17/01/2013 08:09 GMT | Updated 17/03/2013 05:12 GMT

Internet Censorship Beyond China

Lumbering Christmas readers over in the Western world were served up, along with their OGM dinners, yet another heartbreaking story on "Chinese censorship". Liberal newspapers in the Western world dutifully reported on the unveiling of tighter Internet controls from the Chinese government. Worried freedom-loving journalists fretted about the grim fate awaiting Chinese cyber-citizens once that harbour of free speech and generous bamboozlement, the Internet, will become tarnished by new regulatory restrictions. Meanwhile in the "free world," Julian Assange, an "alleged criminal" who exposed the neo-colonial suppression of dissent and methodical concealment of facts, is holed up in the Ecuadorian embassy of the oldest democracy in the world.

For some obscure reason, the West wants Chinese people to have free and unrestricted access to information and debate while simultaneously "protecting" their citizens from the cyber-bandit, Julian Assange. The message is clear: know your place and stick to it! If you're keen on free speech then take it out on China but don't you dare question it at home (lest you want to end up like Mr Assange). This lame double standard would even be laughable were it not contemptibly hypocritical. The news agency Reuters reported on December 28 that "the new regulations, announced by the official Xinhua news agency, also require Internet users to register with their real names when signing up with network providers, though, in reality, this already happens." Yes, indeed, it is already happening, but not only in China.

Some time ago, the Federal Trade Commission (FTC) investigated the Internet giant Google for illegally collecting personal data from users all over the world. It was of course, as Google scrupulously pointed out, an involuntary mistake: their Street View cars had "accidentally" picked up some personal data here and there.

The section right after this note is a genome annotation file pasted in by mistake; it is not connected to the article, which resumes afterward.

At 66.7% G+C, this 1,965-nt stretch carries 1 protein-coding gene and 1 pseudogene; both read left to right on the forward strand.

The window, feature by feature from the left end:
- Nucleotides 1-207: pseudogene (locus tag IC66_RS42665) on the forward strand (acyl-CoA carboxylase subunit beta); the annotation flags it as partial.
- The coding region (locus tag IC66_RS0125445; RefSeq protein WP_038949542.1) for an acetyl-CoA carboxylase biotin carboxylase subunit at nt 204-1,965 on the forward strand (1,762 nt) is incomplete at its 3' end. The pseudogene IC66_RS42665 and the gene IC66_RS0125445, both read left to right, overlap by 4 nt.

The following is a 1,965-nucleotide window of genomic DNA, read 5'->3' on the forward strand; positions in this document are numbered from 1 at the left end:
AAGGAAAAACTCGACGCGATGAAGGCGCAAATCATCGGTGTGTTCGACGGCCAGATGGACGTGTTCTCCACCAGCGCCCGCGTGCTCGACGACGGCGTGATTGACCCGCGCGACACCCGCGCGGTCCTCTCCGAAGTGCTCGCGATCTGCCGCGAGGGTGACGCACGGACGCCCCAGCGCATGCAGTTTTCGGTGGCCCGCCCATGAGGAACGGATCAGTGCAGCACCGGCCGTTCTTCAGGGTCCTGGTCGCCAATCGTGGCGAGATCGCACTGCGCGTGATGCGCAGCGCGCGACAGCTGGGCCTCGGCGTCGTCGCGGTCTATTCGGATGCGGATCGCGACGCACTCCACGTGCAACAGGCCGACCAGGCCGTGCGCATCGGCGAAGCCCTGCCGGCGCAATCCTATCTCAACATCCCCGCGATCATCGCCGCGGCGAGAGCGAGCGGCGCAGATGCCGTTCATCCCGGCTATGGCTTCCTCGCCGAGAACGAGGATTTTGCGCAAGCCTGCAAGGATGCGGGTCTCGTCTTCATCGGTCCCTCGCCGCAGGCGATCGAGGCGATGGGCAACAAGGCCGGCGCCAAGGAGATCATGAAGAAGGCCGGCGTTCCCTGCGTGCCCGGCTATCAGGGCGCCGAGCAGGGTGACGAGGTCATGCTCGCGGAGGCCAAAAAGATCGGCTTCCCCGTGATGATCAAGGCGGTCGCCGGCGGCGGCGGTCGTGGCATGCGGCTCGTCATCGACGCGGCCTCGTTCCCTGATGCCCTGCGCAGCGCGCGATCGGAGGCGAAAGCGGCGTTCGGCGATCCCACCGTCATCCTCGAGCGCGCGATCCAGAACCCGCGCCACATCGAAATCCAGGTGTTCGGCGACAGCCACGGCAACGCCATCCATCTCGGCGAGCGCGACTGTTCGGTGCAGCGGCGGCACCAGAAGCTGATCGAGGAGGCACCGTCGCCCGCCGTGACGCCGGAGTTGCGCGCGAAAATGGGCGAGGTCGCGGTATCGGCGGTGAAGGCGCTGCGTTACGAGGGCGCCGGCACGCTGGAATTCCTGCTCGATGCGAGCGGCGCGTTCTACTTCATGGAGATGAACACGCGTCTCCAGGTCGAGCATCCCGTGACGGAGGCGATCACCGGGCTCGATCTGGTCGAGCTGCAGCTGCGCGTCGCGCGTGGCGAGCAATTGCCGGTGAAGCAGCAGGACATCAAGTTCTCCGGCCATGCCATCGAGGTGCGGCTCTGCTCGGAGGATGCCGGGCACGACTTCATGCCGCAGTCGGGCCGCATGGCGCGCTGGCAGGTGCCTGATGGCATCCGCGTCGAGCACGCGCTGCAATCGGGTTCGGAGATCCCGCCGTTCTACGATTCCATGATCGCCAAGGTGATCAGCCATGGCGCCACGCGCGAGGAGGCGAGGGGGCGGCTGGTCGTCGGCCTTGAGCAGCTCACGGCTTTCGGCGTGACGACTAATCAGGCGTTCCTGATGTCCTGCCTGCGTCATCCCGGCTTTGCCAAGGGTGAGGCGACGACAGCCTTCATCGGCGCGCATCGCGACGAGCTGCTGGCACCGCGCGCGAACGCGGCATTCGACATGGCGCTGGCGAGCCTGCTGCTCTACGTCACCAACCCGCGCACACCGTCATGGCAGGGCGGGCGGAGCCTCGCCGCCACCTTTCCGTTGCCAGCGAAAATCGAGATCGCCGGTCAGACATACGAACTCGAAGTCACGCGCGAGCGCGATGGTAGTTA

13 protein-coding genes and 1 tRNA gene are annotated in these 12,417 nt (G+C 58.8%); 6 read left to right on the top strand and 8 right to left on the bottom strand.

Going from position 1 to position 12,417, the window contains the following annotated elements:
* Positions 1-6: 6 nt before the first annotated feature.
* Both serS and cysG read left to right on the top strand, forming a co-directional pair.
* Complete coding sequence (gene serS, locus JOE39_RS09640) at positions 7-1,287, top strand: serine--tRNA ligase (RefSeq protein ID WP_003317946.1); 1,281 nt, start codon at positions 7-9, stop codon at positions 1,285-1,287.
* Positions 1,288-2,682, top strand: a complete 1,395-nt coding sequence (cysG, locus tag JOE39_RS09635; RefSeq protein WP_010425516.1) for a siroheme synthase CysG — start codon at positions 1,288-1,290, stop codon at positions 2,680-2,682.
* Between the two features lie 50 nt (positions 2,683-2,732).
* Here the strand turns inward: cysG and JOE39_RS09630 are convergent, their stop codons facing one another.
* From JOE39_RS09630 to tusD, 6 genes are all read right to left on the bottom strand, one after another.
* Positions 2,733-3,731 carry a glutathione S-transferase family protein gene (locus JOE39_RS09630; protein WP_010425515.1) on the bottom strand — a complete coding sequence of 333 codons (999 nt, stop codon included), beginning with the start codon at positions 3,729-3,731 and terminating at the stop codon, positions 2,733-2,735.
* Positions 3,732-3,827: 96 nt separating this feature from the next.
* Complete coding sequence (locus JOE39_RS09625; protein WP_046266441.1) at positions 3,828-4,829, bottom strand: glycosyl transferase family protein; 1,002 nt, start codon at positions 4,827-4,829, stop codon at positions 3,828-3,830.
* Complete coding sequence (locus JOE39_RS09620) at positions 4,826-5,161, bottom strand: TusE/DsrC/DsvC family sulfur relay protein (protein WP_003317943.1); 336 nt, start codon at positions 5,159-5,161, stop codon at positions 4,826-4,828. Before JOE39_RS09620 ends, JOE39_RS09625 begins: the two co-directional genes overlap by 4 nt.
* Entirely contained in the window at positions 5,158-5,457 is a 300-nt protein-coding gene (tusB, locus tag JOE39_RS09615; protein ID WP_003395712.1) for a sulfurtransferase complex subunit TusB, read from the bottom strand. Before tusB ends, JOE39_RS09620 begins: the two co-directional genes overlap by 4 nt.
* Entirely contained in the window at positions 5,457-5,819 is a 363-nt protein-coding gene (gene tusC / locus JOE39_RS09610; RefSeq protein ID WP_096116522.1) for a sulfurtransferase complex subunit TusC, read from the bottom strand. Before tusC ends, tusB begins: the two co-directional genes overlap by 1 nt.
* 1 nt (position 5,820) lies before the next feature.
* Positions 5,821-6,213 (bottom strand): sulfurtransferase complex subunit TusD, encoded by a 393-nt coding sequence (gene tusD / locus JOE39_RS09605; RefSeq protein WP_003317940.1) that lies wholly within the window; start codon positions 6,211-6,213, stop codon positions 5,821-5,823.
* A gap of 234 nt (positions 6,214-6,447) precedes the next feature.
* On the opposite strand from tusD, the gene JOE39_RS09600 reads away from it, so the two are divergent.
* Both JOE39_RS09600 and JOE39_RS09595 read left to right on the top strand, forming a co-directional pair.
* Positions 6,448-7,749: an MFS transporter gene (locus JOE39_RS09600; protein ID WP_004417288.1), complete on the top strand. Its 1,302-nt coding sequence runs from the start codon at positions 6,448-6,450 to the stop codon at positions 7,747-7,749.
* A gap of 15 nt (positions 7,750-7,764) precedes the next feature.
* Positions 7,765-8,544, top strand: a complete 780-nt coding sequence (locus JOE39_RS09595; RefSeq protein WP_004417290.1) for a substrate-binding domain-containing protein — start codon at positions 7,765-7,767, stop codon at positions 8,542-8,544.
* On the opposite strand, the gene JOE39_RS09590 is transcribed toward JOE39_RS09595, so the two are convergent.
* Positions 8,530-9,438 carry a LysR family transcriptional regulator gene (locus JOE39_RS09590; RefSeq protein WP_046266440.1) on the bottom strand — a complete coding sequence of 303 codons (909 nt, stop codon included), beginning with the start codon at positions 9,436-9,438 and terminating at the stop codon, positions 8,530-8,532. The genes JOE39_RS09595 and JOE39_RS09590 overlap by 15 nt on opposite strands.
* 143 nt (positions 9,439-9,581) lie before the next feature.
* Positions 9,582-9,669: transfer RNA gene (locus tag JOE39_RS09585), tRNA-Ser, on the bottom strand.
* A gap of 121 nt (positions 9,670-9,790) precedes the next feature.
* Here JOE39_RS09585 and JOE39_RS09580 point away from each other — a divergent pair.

Reassured by Google's explanation, the FTC immediately dropped the investigation. Timing was suspicious to say the least. The California-based Project Censored reports:

"Less than a week before the FTC's decision to drop the inquiry, President Obama attended a US$30,000 per-person Democratic Party fundraiser at the Palo Alto, California home of Google executive Marissa Mayer (Carlson). Google's former head of public policy, Andrew McLaughlin, joined the Obama administration as the deputy chief technology officer in mid-2009. Other Obama administration officials include: Eric Schmidt, Google's chief executive, who serves as a member of the President's Council of Advisors on Science and Technology; Katie Stanton, who joined the administration as Director of Citizen Participation after serving as a Google project manager; and the former head of's global development, Sonal Shah, who is now head of the White House's Office of Social Innovation."

Why did zealous journalists, who seem to have their hearts set on Chinese freedom of information, fail to report on such dubious events? It is indeed all a bit "confusing"... let's try to sort this out.

Back in 2010, Google ceased its operations in China's mainland alleging divergences in privacy policy with the Chinese government. What a noble excuse, er, reason. Why is it, then, that Google does not cease its operations in Saudi Arabia, which, in terms of Internet censorship is second to none? A possible reason comes to mind: China is one of the biggest Internet markets with a digital population of 300 million and no friend of the US (unlike the Saudi oil-monarchy). China for Google represents a huge untapped source of revenue, no less, no more. Its farcical manipulation of public opinion for profit's sake is ridiculous and insulting. If anything, Google is in fact a prime example of a corporate superpower well above any law or restrictions, from its aforementioned collusion with the U.S. government to its tax avoiding skills, there is not much transparency to its operations. And yet the noble cause of freedom of expression is routinely brought up in Western media when reporting the censorial activities of the Chinese government. While the latter cannot be denied, the impartiality of its critics is highly debatable.

As the experience of Wikileaks and its savage suppression at the hands of democratic governments clearly shows, freedom of speech and information are very rarely handed to you by your friendly government or "trusted" corporation.

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